Dynamic Consistency Analysis for Convergent Operators

  • Alva L. Couch
  • Marc Chiarini
Part of the Lecture Notes in Computer Science book series (LNCS, volume 5127)


It has been shown that sets of convergent operators with a shared fixed point can simulate autonomic control mechanisms, but many questions remain about this management technique. We discuss how an autonomous agent can reason about whether its convergent operators share a fixed point with the operators of other agents. Using a concept of time based upon operator repetition, we show that a failure to achieve convergence within specific time limits can be used as a probabilistic indicator of inconsistencies in local policy. We describe a statistical inference technique that determines if an agent’s promise strategy is feasible. The strengths of this technique are that it is both scale-invariant and exterior to the operators whose consistency is being evaluated.


Autonomic Computing Logical Consistency Ubiquitous Computing Environment Policy Consistency Containment Relationship 
These keywords were added by machine and not by the authors. This process is experimental and the keywords may be updated as the learning algorithm improves.


  1. 1.
    Burgess, M., Couch, A.: Autonomic computing approximated by fixed-point promises. In: Proceedings of the First IEEE International Workshop on Modeling Autonomic Communication Environments (MACE), pp. 197–222. Multicon Verlag (2006)Google Scholar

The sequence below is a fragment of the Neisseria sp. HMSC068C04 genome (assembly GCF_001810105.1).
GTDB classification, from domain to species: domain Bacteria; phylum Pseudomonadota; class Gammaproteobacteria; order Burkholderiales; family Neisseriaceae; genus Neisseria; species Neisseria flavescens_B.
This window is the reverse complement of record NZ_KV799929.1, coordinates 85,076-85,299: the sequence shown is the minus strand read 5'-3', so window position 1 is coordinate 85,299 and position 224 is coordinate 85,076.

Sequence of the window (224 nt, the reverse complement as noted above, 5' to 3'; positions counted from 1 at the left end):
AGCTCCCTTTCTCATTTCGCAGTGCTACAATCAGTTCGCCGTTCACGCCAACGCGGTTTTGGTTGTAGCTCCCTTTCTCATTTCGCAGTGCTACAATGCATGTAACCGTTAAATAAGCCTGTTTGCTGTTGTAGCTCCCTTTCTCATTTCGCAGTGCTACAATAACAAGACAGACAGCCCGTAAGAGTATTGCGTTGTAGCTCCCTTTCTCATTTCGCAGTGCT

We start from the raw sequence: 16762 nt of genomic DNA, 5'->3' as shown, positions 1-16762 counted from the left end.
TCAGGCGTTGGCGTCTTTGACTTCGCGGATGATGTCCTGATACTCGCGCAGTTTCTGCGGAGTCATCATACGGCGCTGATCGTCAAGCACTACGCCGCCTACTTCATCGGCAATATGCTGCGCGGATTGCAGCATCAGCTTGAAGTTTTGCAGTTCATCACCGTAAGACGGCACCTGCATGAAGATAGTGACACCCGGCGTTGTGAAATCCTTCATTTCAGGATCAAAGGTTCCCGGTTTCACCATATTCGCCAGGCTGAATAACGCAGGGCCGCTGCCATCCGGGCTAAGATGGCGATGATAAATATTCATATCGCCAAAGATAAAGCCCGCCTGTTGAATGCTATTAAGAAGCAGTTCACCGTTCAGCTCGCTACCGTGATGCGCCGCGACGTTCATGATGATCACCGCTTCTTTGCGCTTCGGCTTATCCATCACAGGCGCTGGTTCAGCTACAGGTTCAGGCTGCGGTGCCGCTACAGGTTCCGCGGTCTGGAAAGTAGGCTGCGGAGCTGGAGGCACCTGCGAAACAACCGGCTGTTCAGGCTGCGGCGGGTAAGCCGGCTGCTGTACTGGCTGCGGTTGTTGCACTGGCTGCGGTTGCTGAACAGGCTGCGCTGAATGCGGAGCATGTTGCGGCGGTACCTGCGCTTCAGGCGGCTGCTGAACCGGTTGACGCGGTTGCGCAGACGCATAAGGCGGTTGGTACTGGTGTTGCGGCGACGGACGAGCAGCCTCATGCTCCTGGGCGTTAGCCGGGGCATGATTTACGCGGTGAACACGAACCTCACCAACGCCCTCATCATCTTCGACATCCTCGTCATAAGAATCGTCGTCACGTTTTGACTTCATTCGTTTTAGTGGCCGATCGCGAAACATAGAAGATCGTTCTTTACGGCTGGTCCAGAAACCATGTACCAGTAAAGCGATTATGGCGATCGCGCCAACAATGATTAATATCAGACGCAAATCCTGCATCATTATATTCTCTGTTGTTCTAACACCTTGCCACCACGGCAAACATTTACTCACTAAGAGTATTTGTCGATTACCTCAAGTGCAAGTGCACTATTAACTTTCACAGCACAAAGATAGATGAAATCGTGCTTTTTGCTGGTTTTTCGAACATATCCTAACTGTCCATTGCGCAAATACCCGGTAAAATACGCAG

2. 2.
    Couch, A., Chiarini, M.: A theory of closure operators. In: AIMS (submitted, 2008)Google Scholar
  3. 3.
    Burgess, M., Couch, A.L.: Modeling next generation configuration management tools. In: LISA, USENIX, pp. 131–147 (2006)Google Scholar
  4. 4.
    Anderson, P.: Configuration Management. SAGE Short Topics in System Administration. USENIX (2007)Google Scholar
  5. 5.
    Couch, A.: Configuration management. In: Bergstra, J., Burgess, M. (eds.) Handbook of Network and System Administration, pp. 75–133. Elsevier, Inc., Amsterdam (2007)Google Scholar
  6. 6.
    Couch, A.L., Daniels, N.: The maelstrom: Network service debugging via ”ineffective procedures”. In: LISA, USENIX, pp. 63–78 (2001)Google Scholar
  7. 7.
    Lupu, E., Sloman, M.: Conflicts in policy-based distributed systems management. IEEE Trans. Software Eng. 25(6), 852–869 (1999)CrossRefGoogle Scholar
  8. 8.
    Dunlop, N., Indulska, J., Raymond, K.: Dynamic conflict detection in policy-based management systems. In: EDOC, pp. 15–26. IEEE Computer Society, Los Alamitos (2002)Google Scholar
  9. 9.
    Couch, A.L., Sun, Y.: On observed reproducibility in network configuration management. Sci. Comput. Program 53(2), 215–253 (2004)MathSciNetCrossRefzbMATHGoogle Scholar
  10. 10.
    Lamport, L.: Time, clocks, and the ordering of events in a distributed system. Communications of the ACM 21(7), 558–565 (1978)CrossRefzbMATHGoogle Scholar
  11. 11.
    Burgess, M.: A site configuration engine. Computing Systems 8(2), 309–337 (1995)Google Scholar
  12. 12.
    Burgess, M., Ralston, R.: Distributed resource administration using cfengine. Softw., Pract. Exper. 27(9), 1083–1101 (1997)CrossRefGoogle Scholar
  13. 13.
    Burgess, M.: Theoretical system administration. In: LISA, USENIX, pp. 1–13 (2000)Google Scholar
  14. 14.
    Burgess, M.: Computer immunology. In: LISA, USENIX, pp. 283–298 (1998)Google Scholar
  15. 15.
    Burgess, M.: Cfengine as a component of computer immune-systems. In: Proceedings of the Norwegian Conference on Informatics (1998)Google Scholar

Copyright information

© IFIP International Federation for Information Processing 2008

Authors and Affiliations

  • Alva L. Couch
    • 1
  • Marc Chiarini
    • 1
  1. 1.Tufts UniversityMedfordUSA

Personalised recommendations